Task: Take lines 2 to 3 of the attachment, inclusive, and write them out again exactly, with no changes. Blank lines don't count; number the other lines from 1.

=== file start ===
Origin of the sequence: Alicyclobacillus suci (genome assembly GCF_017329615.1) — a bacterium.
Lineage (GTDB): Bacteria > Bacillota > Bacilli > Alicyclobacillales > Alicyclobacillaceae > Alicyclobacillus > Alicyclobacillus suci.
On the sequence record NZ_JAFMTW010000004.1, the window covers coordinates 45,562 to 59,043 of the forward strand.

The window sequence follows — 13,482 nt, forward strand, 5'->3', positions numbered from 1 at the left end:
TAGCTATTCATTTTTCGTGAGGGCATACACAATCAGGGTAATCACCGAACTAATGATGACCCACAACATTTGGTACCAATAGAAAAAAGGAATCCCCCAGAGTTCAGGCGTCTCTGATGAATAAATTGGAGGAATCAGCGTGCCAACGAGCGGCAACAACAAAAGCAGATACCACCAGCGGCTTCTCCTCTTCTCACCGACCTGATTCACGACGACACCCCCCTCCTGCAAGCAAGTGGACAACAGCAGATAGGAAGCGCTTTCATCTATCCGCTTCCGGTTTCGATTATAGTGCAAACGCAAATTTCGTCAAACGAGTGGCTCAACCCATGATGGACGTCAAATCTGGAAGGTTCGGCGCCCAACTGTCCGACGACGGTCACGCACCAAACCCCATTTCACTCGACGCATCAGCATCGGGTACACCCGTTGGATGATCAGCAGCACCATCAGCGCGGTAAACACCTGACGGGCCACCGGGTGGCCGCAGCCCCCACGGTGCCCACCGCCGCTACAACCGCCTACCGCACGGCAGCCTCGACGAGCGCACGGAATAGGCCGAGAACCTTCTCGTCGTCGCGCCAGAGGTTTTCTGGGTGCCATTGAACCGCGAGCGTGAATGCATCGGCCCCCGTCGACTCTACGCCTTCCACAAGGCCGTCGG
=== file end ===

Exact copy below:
Lineage (GTDB): Bacteria > Bacillota > Bacilli > Alicyclobacillales > Alicyclobacillaceae > Alicyclobacillus > Alicyclobacillus suci.
On the sequence record NZ_JAFMTW010000004.1, the window covers coordinates 45,562 to 59,043 of the forward strand.